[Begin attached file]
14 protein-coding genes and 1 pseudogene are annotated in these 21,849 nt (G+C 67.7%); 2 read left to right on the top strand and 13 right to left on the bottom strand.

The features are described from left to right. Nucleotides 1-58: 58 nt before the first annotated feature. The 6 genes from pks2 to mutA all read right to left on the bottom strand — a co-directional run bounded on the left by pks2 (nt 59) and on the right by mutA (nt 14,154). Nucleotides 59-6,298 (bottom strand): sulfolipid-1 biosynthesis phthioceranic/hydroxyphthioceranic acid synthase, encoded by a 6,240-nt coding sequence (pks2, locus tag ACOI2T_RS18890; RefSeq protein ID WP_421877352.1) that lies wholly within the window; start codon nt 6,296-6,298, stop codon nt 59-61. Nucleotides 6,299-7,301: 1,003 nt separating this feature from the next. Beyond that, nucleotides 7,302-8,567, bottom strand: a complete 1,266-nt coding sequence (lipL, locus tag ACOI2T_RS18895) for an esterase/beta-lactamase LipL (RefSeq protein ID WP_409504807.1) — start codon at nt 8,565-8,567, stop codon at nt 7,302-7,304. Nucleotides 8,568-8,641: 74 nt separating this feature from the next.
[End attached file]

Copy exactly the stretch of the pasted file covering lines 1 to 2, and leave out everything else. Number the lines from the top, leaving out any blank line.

14 protein-coding genes and 1 pseudogene are annotated in these 21,849 nt (G+C 67.7%); 2 read left to right on the top strand and 13 right to left on the bottom strand.

The features are described from left to right. Nucleotides 1-58: 58 nt before the first annotated feature. The 6 genes from pks2 to mutA all read right to left on the bottom strand — a co-directional run bounded on the left by pks2 (nt 59) and on the right by mutA (nt 14,154). Nucleotides 59-6,298 (bottom strand): sulfolipid-1 biosynthesis phthioceranic/hydroxyphthioceranic acid synthase, encoded by a 6,240-nt coding sequence (pks2, locus tag ACOI2T_RS18890; RefSeq protein ID WP_421877352.1) that lies wholly within the window; start codon nt 6,296-6,298, stop codon nt 59-61. Nucleotides 6,299-7,301: 1,003 nt separating this feature from the next. Beyond that, nucleotides 7,302-8,567, bottom strand: a complete 1,266-nt coding sequence (lipL, locus tag ACOI2T_RS18895) for an esterase/beta-lactamase LipL (RefSeq protein ID WP_409504807.1) — start codon at nt 8,565-8,567, stop codon at nt 7,302-7,304. Nucleotides 8,568-8,641: 74 nt separating this feature from the next.